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April 17, 1977 - Image 4

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Publication:
Michigan Daily, 1977-04-17

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Qale 3fr ictan Dait
Eighty-Seven Years of Editorial Freedom
420 Maynard St., Ann Arbor, MI 48109

IS

Sunday, April 17, 1977

News Phone: 764-0552

Edited and managed by students at the University of Michigan
'Red Squad' bill rates OK

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MICHIGAN Attorney General Frank
Kelley ought to make it unani-
mous and permit the subjects of sur-
veilance by the State Police's "Red
Squad" to examine their own files.
Kelley is the only state official who
still resists disclosure.
While there is no specific legis-
lation, state or federal, which requir-
es such disclosure in the case of il-
legally gathered records amassed by
a secret governmental agency in the
course of an unconstitutional investi-
gation, allowing people to see their
own records would certainly conform
to the spirit of legislation and court
rulings in similar situations.
And there is no convincing rea-
son for preventing access to the files
before they are destroyed. Since they
were collected by an agency which is
now defunct, publication couldn't pos-

sibly damage or endanger the opera-
tions of that organization. Confiden-
tiality is not an issue in this instance.
Documents were "secret" only from
the public, most of the legislature
and the squad's victims: other agen-
cies and private corporations got
"leaks" if the squad decided they were
entitled to the information.
Full public disclosure of all the
material is unnecessary: those citizens
whose rights were violated once
should not be exposed to further
scrutiny and possible embarrasment,
or recriminations, or harrassment.
But it is only sensible that they
should know, if they choose, what
their lives looked like to covert ob-
servers who not only watched and
listened, but made records for pos-
terity as well.

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What will Carter name
his new master plan?

YOU KNOW, of course, that he must
be getting ready to spring it on
us.
Jimmy Carter is too masterful a
symbolist, too wise a political tactic-
Ian, to let the opportunity slip
through his Georgian hands.
Carter is about to unleash some
of his big programs this week. He's
going to get a lot of flack for them,
and he's going to be making as hard
a pitch to the people back home as
he can muster. If Congress knows the
voters stand behind him, he thinks,
it'll ease up on him.
And for that, he needs some dra-

ma. He needs (dramatic pause) A
Slogan. He needs a label for his ad-
ministration.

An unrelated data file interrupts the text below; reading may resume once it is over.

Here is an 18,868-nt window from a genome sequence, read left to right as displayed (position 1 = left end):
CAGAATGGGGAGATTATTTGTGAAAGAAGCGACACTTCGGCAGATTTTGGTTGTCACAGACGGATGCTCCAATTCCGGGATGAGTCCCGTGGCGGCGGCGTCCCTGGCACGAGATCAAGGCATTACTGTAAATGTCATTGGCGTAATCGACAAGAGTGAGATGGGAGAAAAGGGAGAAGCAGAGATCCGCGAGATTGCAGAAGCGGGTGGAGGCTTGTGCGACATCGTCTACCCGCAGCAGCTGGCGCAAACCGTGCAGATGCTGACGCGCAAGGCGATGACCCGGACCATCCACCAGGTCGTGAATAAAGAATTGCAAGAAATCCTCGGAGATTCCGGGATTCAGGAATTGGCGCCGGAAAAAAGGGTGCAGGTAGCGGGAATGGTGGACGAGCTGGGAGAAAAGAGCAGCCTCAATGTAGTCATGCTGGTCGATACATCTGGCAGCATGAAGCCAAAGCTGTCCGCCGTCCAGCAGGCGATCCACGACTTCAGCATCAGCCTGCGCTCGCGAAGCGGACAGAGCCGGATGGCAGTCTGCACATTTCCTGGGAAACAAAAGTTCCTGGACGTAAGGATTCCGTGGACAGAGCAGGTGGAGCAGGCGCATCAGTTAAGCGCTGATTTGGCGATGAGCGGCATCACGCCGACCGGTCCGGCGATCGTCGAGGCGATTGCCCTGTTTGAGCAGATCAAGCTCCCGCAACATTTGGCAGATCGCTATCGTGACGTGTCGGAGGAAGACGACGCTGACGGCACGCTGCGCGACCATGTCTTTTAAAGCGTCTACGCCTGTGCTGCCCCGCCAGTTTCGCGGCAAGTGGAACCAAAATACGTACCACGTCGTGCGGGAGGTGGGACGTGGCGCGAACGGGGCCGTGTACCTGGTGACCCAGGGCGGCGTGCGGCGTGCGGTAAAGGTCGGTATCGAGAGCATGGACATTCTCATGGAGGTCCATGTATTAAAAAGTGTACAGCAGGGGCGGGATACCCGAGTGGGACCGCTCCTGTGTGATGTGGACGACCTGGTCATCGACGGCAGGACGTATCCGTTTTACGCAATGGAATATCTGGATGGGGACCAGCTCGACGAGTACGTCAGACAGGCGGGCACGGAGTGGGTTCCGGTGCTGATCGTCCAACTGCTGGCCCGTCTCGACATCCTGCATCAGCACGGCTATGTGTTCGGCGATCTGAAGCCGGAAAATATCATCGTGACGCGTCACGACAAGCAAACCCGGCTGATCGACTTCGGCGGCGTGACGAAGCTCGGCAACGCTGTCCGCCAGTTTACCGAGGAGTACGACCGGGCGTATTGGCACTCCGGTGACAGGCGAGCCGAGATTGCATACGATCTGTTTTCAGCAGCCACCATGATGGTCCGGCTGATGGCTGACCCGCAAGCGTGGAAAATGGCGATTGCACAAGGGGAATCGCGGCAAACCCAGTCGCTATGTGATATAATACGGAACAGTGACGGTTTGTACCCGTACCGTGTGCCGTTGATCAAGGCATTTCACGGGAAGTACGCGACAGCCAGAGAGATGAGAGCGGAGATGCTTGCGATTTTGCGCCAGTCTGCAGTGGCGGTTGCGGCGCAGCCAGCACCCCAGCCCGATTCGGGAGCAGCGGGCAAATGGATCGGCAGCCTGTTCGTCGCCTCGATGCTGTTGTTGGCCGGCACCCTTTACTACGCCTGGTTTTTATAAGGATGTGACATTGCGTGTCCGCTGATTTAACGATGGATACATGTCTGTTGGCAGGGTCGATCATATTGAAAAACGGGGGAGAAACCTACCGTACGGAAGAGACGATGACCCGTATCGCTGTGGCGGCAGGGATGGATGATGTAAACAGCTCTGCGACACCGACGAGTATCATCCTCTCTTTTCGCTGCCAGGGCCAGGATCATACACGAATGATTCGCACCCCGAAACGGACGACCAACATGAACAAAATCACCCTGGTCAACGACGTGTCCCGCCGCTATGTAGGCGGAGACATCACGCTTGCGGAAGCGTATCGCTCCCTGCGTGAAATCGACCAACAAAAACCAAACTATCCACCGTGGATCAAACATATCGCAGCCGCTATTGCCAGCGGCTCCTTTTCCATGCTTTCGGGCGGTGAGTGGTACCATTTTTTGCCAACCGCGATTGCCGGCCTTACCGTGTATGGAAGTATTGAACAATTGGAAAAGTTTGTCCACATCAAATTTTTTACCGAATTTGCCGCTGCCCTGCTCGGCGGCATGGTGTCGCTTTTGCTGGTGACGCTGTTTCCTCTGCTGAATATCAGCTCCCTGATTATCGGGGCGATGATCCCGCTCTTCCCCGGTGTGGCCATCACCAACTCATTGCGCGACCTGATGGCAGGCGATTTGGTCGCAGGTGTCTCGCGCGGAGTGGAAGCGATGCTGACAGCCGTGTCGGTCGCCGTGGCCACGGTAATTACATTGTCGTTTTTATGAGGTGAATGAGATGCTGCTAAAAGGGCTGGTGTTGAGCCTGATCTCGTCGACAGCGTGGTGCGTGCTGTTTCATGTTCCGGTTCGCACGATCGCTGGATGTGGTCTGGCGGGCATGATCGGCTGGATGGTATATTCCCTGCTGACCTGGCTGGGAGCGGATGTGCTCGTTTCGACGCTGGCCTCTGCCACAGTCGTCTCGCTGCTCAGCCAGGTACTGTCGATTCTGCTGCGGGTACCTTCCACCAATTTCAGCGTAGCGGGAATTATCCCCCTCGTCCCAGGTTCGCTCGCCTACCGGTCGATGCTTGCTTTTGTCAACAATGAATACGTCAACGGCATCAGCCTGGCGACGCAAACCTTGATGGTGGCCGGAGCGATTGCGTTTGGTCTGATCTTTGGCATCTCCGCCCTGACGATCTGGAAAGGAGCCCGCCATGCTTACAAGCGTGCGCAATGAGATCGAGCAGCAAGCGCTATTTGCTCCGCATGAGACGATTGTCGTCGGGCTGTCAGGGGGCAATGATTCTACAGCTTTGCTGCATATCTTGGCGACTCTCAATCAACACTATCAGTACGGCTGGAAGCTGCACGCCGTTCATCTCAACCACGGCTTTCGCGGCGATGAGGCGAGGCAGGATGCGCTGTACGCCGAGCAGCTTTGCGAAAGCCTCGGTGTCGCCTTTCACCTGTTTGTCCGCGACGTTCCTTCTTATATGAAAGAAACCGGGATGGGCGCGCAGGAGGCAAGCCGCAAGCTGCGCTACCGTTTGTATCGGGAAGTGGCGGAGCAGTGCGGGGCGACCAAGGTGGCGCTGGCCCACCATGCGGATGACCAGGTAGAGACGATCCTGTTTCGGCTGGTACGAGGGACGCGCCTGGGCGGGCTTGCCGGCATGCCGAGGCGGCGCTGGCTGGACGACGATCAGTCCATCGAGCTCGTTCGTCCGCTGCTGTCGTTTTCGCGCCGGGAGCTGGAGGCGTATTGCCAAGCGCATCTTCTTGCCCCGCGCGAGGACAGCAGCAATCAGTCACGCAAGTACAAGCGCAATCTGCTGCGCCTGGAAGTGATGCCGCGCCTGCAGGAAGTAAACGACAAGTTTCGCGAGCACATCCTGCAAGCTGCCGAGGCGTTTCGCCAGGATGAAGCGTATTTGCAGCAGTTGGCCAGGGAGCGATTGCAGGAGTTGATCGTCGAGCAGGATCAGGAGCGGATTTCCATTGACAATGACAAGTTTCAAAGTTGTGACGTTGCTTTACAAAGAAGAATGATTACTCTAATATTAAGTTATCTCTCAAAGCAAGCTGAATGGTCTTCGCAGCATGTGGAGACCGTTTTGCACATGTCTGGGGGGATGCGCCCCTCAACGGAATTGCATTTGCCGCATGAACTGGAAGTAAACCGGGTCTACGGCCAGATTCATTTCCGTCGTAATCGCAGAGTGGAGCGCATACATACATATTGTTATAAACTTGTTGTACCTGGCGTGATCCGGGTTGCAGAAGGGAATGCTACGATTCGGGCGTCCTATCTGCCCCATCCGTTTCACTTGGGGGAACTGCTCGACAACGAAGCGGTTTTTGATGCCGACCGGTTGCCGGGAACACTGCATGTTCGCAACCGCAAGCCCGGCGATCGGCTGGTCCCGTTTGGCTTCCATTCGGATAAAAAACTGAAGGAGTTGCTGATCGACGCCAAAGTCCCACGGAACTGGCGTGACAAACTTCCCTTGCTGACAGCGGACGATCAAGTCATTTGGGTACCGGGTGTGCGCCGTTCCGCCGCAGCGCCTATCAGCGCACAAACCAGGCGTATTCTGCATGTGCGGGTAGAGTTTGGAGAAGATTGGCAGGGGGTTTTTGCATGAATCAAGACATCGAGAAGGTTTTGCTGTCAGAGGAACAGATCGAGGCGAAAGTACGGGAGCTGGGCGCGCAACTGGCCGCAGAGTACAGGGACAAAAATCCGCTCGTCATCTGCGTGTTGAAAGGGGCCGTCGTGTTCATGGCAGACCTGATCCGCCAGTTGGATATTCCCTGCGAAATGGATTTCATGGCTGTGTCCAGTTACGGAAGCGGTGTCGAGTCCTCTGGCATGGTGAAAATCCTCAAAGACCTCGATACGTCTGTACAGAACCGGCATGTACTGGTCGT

Teddy Roosevelt's was the Square
Deal. FDR grabbed the biggie - the
New Deal. Eisenhower encouraged a
New Look; Kennedy trudged into the
New Frontier. Lyndon Johnson asked
for a Great Society.
And they all sprung the slogans
in major speeches.
So what can we expect from Jim-
my? The Great Frontier? The New
Peanut? Perhaps the Square Peanut?
In any event, it will be history
before our eyes.

By CHRISTOPHER POTTER
I wish I could like Robert Altman. To loathe him
seems the cinematic equivalent of a consumer advo-
cate disowning Ralph Nader. The comparison is more
than casual; like his idealistic compatriot, Altman.
bucks the corporate monoliths (in his case the Holly-
wood studio moguls), does his own idiosyncratic thing,
and comes up smiling. He's been doing it for almost
a decade now, escaping unscathed again and again,
bankrolled once more for his next film. In this nimble
process he has become-despite his disclaimers-a
calumet of individualism glimmering bravely through
the dark turmoil of an art form which with little prior
warning seems lately and tragically hurtling toward
creative suicide.
The American Film Renaissance has gone sour, a
decline made doubly ghastly by the fact that it hit
just at a time our native cinema seemed on the verge
of realizing the almost limitless potential which had
lain patiently, whating to be tapped. It had been hard
coming: Following Hollywood's initial burst of versa-
tility with its new-found toy, depression-era sternness
dictated that The Dream Factory serve up puritan-
enforced pablum in which the good guys won, the bad
guys lost and sex didn't exist. The straightjacketed
audiences of the time either accepted the spoon-feed-
ing, or, if they yearned for a genuine view of society,
curled up with a good book. There were, of course, ex-
ceptions to the rule (else the movies would have died
long ago), Rooney and Garland, Inc. remained the
essential film lexicon for almost three decades.
Suddenly, the 60's were upon us, and just as sud-
denly there appeared a film named Bonnie & Clyde
destined to blast the Sound of Music ethos to bits and
open -up the possibility of turning business into art.
Suddenly anything seemed possible in cinema.
But such was not to be. Just at the moment the
corner seemed turned toward a lasting film liberation,
the sudden hammerblow combination of adverse court
decisions and economic uncertainties have recently sent
the film industry-never disinclined toward timorous-
ness in the first place - scurrying tail between its legs
to the closest aesthetic bastion of conformity of the
moment-currently the intertwined disasterland-con-
spiracy genre.
The sociological implications of the presumed nar-

cotic audience lure of mass apocalyptic bloodletting
weighs little if at all upon the minds of the moneymen;
they doubtless also fail to note such irony as the post-
1969 blacklisting of director Haskell Wexler, whose
then-radical film, Medium Cool, looks positively bovine